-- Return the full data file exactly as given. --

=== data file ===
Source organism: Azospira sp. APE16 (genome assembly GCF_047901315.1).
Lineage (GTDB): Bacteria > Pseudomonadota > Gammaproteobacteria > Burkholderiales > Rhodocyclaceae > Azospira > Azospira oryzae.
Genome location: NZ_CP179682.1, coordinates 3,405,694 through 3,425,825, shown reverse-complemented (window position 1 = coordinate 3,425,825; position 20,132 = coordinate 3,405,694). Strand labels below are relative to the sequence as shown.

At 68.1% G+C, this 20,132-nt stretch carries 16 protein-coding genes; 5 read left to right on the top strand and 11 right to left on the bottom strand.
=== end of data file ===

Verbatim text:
Source organism: Azospira sp. APE16 (genome assembly GCF_047901315.1).
Lineage (GTDB): Bacteria > Pseudomonadota > Gammaproteobacteria > Burkholderiales > Rhodocyclaceae > Azospira > Azospira oryzae.
Genome location: NZ_CP179682.1, coordinates 3,405,694 through 3,425,825, shown reverse-complemented (window position 1 = coordinate 3,425,825; position 20,132 = coordinate 3,405,694). Strand labels below are relative to the sequence as shown.

At 68.1% G+C, this 20,132-nt stretch carries 16 protein-coding genes; 5 read left to right on the top strand and 11 right to left on the bottom strand.